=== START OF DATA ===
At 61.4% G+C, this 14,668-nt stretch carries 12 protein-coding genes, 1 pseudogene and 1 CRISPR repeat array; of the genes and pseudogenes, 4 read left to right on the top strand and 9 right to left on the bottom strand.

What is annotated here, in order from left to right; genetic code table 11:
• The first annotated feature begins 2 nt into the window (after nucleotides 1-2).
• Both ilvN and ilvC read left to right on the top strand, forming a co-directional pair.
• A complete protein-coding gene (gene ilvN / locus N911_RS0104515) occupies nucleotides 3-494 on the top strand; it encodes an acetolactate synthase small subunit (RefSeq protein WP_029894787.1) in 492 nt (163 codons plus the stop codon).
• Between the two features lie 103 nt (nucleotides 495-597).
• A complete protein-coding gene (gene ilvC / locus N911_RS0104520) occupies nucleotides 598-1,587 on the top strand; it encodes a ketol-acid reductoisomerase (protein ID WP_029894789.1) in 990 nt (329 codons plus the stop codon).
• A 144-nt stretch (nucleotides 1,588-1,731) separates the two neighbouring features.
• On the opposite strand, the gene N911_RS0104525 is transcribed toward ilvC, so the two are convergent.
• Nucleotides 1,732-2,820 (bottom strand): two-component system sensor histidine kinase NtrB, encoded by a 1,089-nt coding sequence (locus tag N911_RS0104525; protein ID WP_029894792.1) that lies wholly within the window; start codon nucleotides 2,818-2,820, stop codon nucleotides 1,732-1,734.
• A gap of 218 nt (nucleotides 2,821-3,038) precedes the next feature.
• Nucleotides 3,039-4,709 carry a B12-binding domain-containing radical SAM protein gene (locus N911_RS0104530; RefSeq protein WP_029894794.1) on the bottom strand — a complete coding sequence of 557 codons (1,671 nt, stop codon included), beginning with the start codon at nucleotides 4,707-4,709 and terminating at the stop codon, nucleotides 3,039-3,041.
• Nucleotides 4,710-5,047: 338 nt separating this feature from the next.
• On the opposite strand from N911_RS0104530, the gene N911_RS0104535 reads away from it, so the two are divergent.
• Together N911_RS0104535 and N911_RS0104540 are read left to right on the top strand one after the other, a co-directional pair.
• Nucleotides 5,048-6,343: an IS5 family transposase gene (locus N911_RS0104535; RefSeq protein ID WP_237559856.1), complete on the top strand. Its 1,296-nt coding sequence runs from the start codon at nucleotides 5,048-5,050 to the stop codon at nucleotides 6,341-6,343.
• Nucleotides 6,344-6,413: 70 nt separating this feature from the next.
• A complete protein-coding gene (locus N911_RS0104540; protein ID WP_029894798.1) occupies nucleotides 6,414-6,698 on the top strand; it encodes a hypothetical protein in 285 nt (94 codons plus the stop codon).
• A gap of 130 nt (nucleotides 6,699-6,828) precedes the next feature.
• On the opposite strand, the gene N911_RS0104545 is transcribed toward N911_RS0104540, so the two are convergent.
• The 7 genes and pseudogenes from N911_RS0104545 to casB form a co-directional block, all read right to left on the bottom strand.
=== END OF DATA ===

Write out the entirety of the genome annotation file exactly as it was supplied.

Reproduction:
At 61.4% G+C, this 14,668-nt stretch carries 12 protein-coding genes, 1 pseudogene and 1 CRISPR repeat array; of the genes and pseudogenes, 4 read left to right on the top strand and 9 right to left on the bottom strand.

What is annotated here, in order from left to right; genetic code table 11:
• The first annotated feature begins 2 nt into the window (after nucleotides 1-2).
• Both ilvN and ilvC read left to right on the top strand, forming a co-directional pair.
• A complete protein-coding gene (gene ilvN / locus N911_RS0104515) occupies nucleotides 3-494 on the top strand; it encodes an acetolactate synthase small subunit (RefSeq protein WP_029894787.1) in 492 nt (163 codons plus the stop codon).
• Between the two features lie 103 nt (nucleotides 495-597).
• A complete protein-coding gene (gene ilvC / locus N911_RS0104520) occupies nucleotides 598-1,587 on the top strand; it encodes a ketol-acid reductoisomerase (protein ID WP_029894789.1) in 990 nt (329 codons plus the stop codon).
• A 144-nt stretch (nucleotides 1,588-1,731) separates the two neighbouring features.
• On the opposite strand, the gene N911_RS0104525 is transcribed toward ilvC, so the two are convergent.
• Nucleotides 1,732-2,820 (bottom strand): two-component system sensor histidine kinase NtrB, encoded by a 1,089-nt coding sequence (locus tag N911_RS0104525; protein ID WP_029894792.1) that lies wholly within the window; start codon nucleotides 2,818-2,820, stop codon nucleotides 1,732-1,734.
• A gap of 218 nt (nucleotides 2,821-3,038) precedes the next feature.
• Nucleotides 3,039-4,709 carry a B12-binding domain-containing radical SAM protein gene (locus N911_RS0104530; RefSeq protein WP_029894794.1) on the bottom strand — a complete coding sequence of 557 codons (1,671 nt, stop codon included), beginning with the start codon at nucleotides 4,707-4,709 and terminating at the stop codon, nucleotides 3,039-3,041.
• Nucleotides 4,710-5,047: 338 nt separating this feature from the next.
• On the opposite strand from N911_RS0104530, the gene N911_RS0104535 reads away from it, so the two are divergent.
• Together N911_RS0104535 and N911_RS0104540 are read left to right on the top strand one after the other, a co-directional pair.
• Nucleotides 5,048-6,343: an IS5 family transposase gene (locus N911_RS0104535; RefSeq protein ID WP_237559856.1), complete on the top strand. Its 1,296-nt coding sequence runs from the start codon at nucleotides 5,048-5,050 to the stop codon at nucleotides 6,341-6,343.
• Nucleotides 6,344-6,413: 70 nt separating this feature from the next.
• A complete protein-coding gene (locus N911_RS0104540; protein ID WP_029894798.1) occupies nucleotides 6,414-6,698 on the top strand; it encodes a hypothetical protein in 285 nt (94 codons plus the stop codon).
• A gap of 130 nt (nucleotides 6,699-6,828) precedes the next feature.
• On the opposite strand, the gene N911_RS0104545 is transcribed toward N911_RS0104540, so the two are convergent.
• The 7 genes and pseudogenes from N911_RS0104545 to casB form a co-directional block, all read right to left on the bottom strand.